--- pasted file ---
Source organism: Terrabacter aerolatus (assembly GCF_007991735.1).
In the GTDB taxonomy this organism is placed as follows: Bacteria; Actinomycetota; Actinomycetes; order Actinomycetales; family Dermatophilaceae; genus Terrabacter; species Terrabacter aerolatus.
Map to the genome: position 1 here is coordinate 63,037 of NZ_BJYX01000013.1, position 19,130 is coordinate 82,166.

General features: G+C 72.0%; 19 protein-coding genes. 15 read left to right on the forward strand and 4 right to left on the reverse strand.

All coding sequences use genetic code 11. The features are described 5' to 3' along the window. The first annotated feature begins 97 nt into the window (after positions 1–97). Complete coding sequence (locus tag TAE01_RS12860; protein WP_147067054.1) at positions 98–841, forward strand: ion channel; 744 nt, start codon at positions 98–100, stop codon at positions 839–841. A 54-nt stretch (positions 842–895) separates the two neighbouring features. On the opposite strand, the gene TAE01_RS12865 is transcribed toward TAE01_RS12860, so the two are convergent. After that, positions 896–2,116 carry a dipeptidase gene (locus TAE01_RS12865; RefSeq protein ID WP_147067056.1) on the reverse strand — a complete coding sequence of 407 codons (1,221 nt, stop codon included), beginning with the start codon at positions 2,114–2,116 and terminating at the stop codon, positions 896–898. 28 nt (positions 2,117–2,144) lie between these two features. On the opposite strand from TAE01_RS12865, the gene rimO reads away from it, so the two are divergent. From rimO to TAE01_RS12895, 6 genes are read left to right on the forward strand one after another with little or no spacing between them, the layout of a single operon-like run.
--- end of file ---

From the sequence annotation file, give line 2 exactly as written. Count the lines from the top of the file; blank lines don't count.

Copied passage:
In the GTDB taxonomy this organism is placed as follows: Bacteria; Actinomycetota; Actinomycetes; order Actinomycetales; family Dermatophilaceae; genus Terrabacter; species Terrabacter aerolatus.